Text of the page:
Saturday, October 7, 2017

The release party for Consent of the Governed was on September 2. I figured it was about time I posted the photos from that event. Special thanks to Juan Espino for his help in making it a success and to my brother Sal LoPinto for taking the photos.

Monday, July 31, 2017

Time to Pre-Order "Consent of the Governed

Friends, I need you. All of you. My novella, Consent of the Governed, is ready for pre-buy at the Amazon Kindle Store for $3.99. Please buy the book and post a review on Amazon. If this book is to be a success, then I'll need lots of honest reviews.

If you're moved by our present political situation, you'll appreciate this tale.

Here are the cover and a description of the story:

America falls under the sway of a despot who blunders into war and economic chaos. Destitute citizens suffer terrorist attacks on the one hand and, on the other, oppression by the Red Shirts, the president’s own goon squad, formed to crush dissent in a country that has not seen an election in over a decade and where all rights are suspended indefinitely. Into this chaos step Sid and Annie Winthrop, an elderly couple who have set out on a journey of revenge against the Red Shirts for the murder of their son. Motivated by their anguish and powered by their abiding love, these senior citizens make Bonnie and Clyde look like Jack and Jill. At their darkest moment, they find a common bond with Victor and Brooklynn, bitter, disillusioned young Red Shirts looking for a way out of a life that has gone horribly wrong.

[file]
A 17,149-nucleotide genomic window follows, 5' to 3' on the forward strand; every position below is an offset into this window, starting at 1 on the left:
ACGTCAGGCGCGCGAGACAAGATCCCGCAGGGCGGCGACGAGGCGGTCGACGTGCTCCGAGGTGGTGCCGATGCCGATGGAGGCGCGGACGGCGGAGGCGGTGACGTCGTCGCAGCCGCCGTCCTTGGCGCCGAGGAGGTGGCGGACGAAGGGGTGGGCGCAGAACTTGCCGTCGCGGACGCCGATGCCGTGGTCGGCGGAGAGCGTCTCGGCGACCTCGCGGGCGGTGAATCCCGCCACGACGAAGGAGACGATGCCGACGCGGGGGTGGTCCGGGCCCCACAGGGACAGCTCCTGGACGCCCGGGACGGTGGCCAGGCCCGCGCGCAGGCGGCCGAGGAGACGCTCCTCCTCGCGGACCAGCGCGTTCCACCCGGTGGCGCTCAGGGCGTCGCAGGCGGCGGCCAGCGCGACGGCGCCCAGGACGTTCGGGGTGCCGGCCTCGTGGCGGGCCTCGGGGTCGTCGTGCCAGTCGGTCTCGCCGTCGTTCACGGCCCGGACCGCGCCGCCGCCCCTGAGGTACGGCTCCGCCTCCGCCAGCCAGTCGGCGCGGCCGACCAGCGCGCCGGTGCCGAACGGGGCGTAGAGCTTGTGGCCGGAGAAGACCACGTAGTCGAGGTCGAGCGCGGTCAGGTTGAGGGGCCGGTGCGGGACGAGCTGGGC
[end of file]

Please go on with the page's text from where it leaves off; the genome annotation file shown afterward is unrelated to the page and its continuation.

Thanks for your support.

Friday, July 14, 2017

A Little About Me

About 50 years ago, I started believing I could be a writer.  That is until I showed a sample of my work to someone whose opinion I trusted, one of my college instructors.  She took two days to read my short story and then beat it with a three-pound hammer.  After pummeling me for what seemed like an entire day—about fifteen minutes in real time—she asked, “Do you have anything to say?”
I didn’t know how to answer.  Did I have anything to say?  I didn’t know.  What was I supposed to say?  Should I write about the war in Viet Nam, which, at the time, was tearing this country apart?  How about the intergenerational polarization that was also a feature of the sixties, or the British Invasion, or the sexual revolution?  I asked myself—more than once—what do I have to say?  Then I figured it out.  Nothing.  I had nothing to say.  As a nineteen-year-old suburban kid with little going on besides my sexual prime, I hadn’t lived enough to have anything to say.  I just didn’t know it at the time.  So I decided that this writing thing was too deep for me and turned to simply finishing college, which for me was about all I could handle.  Life hadn’t happened to me yet.